ISBN: 978-1-63755-359-6
SKU: 18-987-01
Categories:Timely Politics and Current Affairs, RealClear Publishing, History, Politics and Current Affairs, Politics and Current Affairs, RealClear Publishing

"Supported by a treasure trove of archival materials from both American and Soviet sources, the most damning of which are replicated in the book’s appendix, the book makes a convincing case that Kissinger worked unilaterally in secret negotiations with the Soviets that granted unparalleled concessions to the North Vietnamese army. Proceeding from this central thesis, backed by impressive research necessitating nearly 500 endnotes, the book makes an effective case that America not only abandoned South Vietnam, but actively undermined its future as a viable, independent nation." —Kirkus

"Drawing on declassified documents, memoirs, and personal conversations, the book builds its case against Kissinger, suggesting that Kissinger’s views on the war evolved over time and that Kissinger kept the US and South Vietnamese governments in the dark as he negotiated with communist Hanoi to give it a clear military advantage. It’s a damning perspective on an already polarizing figure. Further, documents included in the back of the book allow for independent assessment of some of Kissinger’s actions and communications with others...Kissinger’s Betrayal uses historical documents and analyses to show that ignorance, prejudice, and malice contributed to a notorious military defeat, and the rise of a dictatorship, in Vietnam." —Foreword Reviews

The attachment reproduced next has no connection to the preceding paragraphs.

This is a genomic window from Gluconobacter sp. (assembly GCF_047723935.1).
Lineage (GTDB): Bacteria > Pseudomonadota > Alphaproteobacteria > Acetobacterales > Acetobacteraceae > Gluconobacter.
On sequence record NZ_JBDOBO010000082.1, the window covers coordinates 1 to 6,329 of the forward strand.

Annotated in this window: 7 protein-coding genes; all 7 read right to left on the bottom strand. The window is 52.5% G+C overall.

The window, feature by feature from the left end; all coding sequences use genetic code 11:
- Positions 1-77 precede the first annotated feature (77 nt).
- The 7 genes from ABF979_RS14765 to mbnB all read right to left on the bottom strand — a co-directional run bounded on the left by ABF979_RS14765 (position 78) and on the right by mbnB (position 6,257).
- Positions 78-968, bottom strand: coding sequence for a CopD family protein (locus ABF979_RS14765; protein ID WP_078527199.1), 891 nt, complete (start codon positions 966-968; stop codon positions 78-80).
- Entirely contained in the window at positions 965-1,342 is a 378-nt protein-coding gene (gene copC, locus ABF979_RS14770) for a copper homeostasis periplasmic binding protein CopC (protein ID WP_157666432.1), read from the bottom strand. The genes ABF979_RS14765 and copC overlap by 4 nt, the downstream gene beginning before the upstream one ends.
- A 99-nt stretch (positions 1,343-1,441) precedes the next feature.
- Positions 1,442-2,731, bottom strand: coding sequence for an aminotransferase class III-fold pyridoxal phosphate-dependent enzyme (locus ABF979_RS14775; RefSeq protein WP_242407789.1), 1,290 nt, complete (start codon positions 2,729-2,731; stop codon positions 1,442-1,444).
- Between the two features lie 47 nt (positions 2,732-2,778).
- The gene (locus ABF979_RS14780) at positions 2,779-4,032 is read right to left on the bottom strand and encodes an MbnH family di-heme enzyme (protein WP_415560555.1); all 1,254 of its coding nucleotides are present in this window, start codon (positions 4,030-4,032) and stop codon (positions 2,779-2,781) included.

"An excellent account for readers with all levels of knowledge of the region, and will be especially meaningful for Vietnamese-Americans...Young’s scholarly and nuanced explanation of the conflict, and important events that preceded and succeeded it, is grounded in first-hand knowledge and genuine care for Southeast Asian people." —BlueInk Review